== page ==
Together David and I began to examine the characteristics of individuals who perform at the highest level despite massive obstacles, and to seek workable solutions for those who, for some reason or another, simply don't step up to the stage.
We realized that almost everyone has the desire to perform and may even know that they were born to perform. But that's not enough. There has to be a conscious decision to perform. Even the best-trained athletes have to have the thought that translates to the will to perform. How many times have you heard the statement "They just didn't show up tonight" when describing a team that suffered a huge loss? Does this mean that they were not physically present? Of course not. They were there in body, but not in thought. They did not leave behind their ability to perform; they left behind their will to perform. Sports stars, musicians, great actors, and other successful people do not perform by accident. Inevitably they have the stamina of thought and will to push through the tough process that eventually will lead them to peak performance on the world's biggest stages, whatever their fields may be. It comes down to their ability to know what they want and to have the mental strength to go for it.
So we realized that performance didn't depend solely on the desire to succeed, and it didn't solely depend on the effort or will to succeed. The two needed to be connected through a particular thought process. We have defined this process as Performance-Driven Thinking, and we think it could change your life!
Here is our definition of Performance-Driven Thinking:
The thought process that connects the desire to perform with the will to perform a specific task or goal.
DESIRE: To long or hope for something you want.
WILL: To decide, attempt, or bring desire to action.
This definition is based not merely on research but on reality. You can't begin to perform until you make a conscious decision to do so. But our purpose in writing this book goes beyond simply defining Performance-Driven Thinking. It truly is our desire to bring it out in you! We don't want you to waste another day without stepping up to the plate. We don't want you to continue to go through life wondering what could have been if you had only taken that next step. No matter how big or small, your next step could be the one that changes your life.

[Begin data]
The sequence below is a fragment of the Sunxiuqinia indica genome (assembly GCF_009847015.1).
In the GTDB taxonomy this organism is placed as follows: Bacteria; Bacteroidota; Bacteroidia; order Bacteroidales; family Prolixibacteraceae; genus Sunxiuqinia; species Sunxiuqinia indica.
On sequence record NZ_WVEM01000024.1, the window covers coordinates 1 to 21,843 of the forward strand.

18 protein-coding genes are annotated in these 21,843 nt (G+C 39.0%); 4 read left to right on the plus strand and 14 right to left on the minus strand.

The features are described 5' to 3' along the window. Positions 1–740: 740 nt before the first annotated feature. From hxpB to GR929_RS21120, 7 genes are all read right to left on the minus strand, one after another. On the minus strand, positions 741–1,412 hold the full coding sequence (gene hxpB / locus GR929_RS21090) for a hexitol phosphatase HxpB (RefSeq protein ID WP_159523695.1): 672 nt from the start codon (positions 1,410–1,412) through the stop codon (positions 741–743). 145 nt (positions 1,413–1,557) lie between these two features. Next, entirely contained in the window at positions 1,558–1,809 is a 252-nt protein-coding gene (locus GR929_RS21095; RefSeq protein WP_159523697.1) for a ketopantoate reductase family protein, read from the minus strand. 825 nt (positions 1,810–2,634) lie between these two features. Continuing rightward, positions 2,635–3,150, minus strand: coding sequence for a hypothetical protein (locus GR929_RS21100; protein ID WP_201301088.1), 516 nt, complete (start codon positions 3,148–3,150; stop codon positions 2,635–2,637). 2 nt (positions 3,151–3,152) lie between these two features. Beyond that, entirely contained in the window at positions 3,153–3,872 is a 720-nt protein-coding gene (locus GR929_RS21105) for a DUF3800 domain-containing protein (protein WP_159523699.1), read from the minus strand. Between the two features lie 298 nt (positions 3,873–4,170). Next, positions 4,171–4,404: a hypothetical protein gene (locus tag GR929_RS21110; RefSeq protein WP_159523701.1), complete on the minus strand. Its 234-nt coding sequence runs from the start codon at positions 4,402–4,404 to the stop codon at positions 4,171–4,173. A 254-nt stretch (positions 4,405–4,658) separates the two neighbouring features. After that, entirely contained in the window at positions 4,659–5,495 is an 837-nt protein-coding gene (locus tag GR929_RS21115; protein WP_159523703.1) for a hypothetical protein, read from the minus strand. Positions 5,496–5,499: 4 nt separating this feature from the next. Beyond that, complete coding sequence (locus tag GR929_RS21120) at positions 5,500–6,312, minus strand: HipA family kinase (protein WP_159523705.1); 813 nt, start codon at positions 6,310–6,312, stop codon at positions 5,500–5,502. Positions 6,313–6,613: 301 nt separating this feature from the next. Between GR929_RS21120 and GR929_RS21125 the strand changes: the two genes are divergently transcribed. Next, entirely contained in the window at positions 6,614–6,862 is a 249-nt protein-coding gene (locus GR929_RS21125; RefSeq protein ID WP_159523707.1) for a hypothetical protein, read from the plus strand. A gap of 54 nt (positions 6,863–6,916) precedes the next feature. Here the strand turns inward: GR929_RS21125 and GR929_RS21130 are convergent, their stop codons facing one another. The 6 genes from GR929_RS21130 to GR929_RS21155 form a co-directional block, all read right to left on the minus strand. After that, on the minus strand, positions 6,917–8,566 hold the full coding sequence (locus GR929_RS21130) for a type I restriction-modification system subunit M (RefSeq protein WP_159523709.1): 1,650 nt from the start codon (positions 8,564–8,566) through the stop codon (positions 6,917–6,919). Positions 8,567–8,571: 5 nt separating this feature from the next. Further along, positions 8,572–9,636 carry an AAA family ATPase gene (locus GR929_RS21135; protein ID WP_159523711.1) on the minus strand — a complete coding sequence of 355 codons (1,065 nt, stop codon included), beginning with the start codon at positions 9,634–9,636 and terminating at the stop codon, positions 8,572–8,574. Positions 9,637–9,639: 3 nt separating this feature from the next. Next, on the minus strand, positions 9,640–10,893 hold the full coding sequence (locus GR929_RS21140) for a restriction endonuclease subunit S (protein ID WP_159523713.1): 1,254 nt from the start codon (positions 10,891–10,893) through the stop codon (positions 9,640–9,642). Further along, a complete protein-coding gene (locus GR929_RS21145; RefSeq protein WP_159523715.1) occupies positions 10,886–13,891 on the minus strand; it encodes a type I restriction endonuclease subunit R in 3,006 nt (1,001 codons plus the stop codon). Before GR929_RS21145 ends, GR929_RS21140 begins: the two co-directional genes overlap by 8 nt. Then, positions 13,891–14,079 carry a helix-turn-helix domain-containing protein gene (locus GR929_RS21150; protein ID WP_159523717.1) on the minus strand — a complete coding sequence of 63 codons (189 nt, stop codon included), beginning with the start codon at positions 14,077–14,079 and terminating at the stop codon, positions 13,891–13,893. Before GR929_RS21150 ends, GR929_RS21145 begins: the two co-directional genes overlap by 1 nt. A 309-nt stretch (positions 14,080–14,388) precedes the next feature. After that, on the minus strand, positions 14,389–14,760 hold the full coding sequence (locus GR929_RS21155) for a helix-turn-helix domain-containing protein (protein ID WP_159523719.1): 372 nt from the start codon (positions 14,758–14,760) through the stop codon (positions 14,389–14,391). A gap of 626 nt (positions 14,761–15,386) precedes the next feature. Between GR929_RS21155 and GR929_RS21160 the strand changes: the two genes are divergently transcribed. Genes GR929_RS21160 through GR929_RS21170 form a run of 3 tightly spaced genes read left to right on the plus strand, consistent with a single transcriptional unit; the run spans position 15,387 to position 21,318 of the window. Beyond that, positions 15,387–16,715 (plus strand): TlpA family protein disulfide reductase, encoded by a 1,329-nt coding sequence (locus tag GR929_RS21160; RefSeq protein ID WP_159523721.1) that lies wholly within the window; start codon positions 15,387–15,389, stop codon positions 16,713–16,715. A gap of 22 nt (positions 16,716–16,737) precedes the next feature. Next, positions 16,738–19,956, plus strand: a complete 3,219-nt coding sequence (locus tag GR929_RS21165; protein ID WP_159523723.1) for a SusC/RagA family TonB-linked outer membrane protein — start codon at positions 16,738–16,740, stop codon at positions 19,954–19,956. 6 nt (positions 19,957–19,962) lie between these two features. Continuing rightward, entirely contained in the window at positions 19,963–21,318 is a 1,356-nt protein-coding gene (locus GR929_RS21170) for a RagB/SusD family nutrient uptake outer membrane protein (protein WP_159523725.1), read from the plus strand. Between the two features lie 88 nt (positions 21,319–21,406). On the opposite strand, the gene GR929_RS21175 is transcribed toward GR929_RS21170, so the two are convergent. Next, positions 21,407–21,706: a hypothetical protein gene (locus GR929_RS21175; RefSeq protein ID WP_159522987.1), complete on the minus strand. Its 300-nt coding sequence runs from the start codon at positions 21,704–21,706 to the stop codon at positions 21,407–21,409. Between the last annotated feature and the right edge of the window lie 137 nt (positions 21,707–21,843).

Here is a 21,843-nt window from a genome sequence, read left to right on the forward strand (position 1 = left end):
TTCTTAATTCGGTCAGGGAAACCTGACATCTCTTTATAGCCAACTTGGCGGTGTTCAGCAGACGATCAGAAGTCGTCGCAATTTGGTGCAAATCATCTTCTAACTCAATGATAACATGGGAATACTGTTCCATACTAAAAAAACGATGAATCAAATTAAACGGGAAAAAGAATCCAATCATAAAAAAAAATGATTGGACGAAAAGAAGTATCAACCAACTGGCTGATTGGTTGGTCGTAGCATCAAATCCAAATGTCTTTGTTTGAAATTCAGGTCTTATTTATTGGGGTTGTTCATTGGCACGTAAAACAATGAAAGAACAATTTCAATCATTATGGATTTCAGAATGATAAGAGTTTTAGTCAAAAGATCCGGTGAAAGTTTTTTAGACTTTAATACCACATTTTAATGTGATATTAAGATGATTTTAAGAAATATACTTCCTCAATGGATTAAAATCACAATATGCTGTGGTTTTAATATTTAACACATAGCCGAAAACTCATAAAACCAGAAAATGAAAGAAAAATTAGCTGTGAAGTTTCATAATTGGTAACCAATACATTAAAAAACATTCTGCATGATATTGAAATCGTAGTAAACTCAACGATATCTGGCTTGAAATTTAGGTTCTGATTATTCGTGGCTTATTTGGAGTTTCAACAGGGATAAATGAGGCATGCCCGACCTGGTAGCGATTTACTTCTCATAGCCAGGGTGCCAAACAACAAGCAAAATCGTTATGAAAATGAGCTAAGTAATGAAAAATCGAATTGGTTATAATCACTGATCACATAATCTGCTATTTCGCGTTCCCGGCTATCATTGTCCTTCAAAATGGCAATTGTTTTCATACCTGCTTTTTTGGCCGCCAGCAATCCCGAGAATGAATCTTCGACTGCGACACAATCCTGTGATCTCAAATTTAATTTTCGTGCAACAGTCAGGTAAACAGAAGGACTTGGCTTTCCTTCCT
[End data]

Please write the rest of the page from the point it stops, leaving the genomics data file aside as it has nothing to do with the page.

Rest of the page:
If we want to raise the level of performance in our people and ourselves, we need more than simply coaching or encouragement. We need to understand what is missing in our thinking so we can plug in what is needed. That's exactly what you will learn in this book.
Because David and I come at Performance-Driven Thinking from different perspectives, we thought it best to address it separately from our own unique vantage points. In the main text of each chapter, I will cover PerformanceDriven Thinking from a more practical, on-the-ground perspective, based on my years of experience as a coach and public servant in the police force. In the sidebars, David will cover Performance-Driven Thinking from a visionary and business strategy perspective, based on his years as a successful entrepreneur and business owner. Taken together, we believe you'll get a fuller picture of what Performance-Driven Thinking is all about, no matter what context you find yourself in — and how to start using it in your own life, beginning now.
Performance-Driven Thinking: The Goal Is the Journey
First of all, congratulations on even considering becoming a PerformanceDriven Thinker in a new, rapidly changing world. It's challenging, but you're in for a lot of fun. Work? Of course, lots of work, but fun too. Lots of fun, if you do it right.
The first thing you'll notice about being a Performance-Driven Thinker is that your goals will be different from the old-fashioned goals of a non-Performance-Driven Thinker. If you're an entrepreneur or a business owner, for example, a Performance-Driven Enterprise is flexible, innovative, unconventional, low in overhead costs, dependent, interactive, generous, enjoyable, and profitable. The goal of the enterprise is to stay that way.
Look at the entrepreneurs all around you. If you can't see many, it's because they are not Performance-Driven Thinkers. Instead they're buried in work, rarely coming up for the fresh air of free time. When you learn to truly perform, you become far more efficient and effective. In fact, the goals of Performance-Driven Thinkers allow them the freedom to pursue interests beyond work — while amassing an income beyond that of their workaholic ancestors.